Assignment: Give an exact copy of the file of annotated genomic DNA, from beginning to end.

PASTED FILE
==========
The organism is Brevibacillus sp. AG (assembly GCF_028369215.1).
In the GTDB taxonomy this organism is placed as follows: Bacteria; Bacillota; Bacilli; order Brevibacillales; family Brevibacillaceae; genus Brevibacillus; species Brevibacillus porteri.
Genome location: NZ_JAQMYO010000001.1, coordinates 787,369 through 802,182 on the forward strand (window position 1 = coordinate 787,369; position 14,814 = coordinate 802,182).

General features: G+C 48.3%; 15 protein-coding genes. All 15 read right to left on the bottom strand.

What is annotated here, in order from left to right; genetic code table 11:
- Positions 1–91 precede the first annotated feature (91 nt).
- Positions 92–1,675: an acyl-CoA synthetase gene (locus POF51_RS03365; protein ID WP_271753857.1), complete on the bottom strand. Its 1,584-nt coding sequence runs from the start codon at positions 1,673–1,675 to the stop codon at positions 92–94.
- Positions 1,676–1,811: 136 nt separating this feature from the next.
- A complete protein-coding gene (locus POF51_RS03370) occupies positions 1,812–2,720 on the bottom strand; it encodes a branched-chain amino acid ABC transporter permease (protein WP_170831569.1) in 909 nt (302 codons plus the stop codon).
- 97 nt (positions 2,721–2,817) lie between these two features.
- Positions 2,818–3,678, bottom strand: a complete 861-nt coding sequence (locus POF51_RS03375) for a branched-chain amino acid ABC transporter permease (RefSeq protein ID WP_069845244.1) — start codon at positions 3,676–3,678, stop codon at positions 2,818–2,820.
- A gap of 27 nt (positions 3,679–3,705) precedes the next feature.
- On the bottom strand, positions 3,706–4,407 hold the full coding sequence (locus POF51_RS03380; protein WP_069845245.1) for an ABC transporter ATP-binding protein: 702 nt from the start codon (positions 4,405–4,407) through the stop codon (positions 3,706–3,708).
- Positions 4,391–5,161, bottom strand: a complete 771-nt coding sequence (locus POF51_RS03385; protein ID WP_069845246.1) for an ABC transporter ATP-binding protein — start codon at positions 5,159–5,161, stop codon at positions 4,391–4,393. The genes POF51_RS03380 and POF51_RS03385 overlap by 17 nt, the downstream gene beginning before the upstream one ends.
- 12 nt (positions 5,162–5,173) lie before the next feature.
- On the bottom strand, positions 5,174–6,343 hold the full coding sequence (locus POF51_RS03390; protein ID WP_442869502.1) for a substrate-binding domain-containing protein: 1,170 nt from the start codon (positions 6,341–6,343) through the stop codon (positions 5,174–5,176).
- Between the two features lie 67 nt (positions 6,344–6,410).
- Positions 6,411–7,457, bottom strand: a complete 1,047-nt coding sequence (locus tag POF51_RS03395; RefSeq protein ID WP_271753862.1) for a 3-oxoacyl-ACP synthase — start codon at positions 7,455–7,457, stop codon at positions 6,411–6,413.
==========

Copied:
The organism is Brevibacillus sp. AG (assembly GCF_028369215.1).
In the GTDB taxonomy this organism is placed as follows: Bacteria; Bacillota; Bacilli; order Brevibacillales; family Brevibacillaceae; genus Brevibacillus; species Brevibacillus porteri.
Genome location: NZ_JAQMYO010000001.1, coordinates 787,369 through 802,182 on the forward strand (window position 1 = coordinate 787,369; position 14,814 = coordinate 802,182).

General features: G+C 48.3%; 15 protein-coding genes. All 15 read right to left on the bottom strand.

What is annotated here, in order from left to right; genetic code table 11:
- Positions 1–91 precede the first annotated feature (91 nt).
- Positions 92–1,675: an acyl-CoA synthetase gene (locus POF51_RS03365; protein ID WP_271753857.1), complete on the bottom strand. Its 1,584-nt coding sequence runs from the start codon at positions 1,673–1,675 to the stop codon at positions 92–94.
- Positions 1,676–1,811: 136 nt separating this feature from the next.
- A complete protein-coding gene (locus POF51_RS03370) occupies positions 1,812–2,720 on the bottom strand; it encodes a branched-chain amino acid ABC transporter permease (protein WP_170831569.1) in 909 nt (302 codons plus the stop codon).
- 97 nt (positions 2,721–2,817) lie between these two features.
- Positions 2,818–3,678, bottom strand: a complete 861-nt coding sequence (locus POF51_RS03375) for a branched-chain amino acid ABC transporter permease (RefSeq protein ID WP_069845244.1) — start codon at positions 3,676–3,678, stop codon at positions 2,818–2,820.
- A gap of 27 nt (positions 3,679–3,705) precedes the next feature.
- On the bottom strand, positions 3,706–4,407 hold the full coding sequence (locus POF51_RS03380; protein WP_069845245.1) for an ABC transporter ATP-binding protein: 702 nt from the start codon (positions 4,405–4,407) through the stop codon (positions 3,706–3,708).
- Positions 4,391–5,161, bottom strand: a complete 771-nt coding sequence (locus POF51_RS03385; protein ID WP_069845246.1) for an ABC transporter ATP-binding protein — start codon at positions 5,159–5,161, stop codon at positions 4,391–4,393. The genes POF51_RS03380 and POF51_RS03385 overlap by 17 nt, the downstream gene beginning before the upstream one ends.
- 12 nt (positions 5,162–5,173) lie before the next feature.
- On the bottom strand, positions 5,174–6,343 hold the full coding sequence (locus POF51_RS03390; protein ID WP_442869502.1) for a substrate-binding domain-containing protein: 1,170 nt from the start codon (positions 6,341–6,343) through the stop codon (positions 5,174–5,176).
- Between the two features lie 67 nt (positions 6,344–6,410).
- Positions 6,411–7,457, bottom strand: a complete 1,047-nt coding sequence (locus tag POF51_RS03395; RefSeq protein ID WP_271753862.1) for a 3-oxoacyl-ACP synthase — start codon at positions 7,455–7,457, stop codon at positions 6,411–6,413.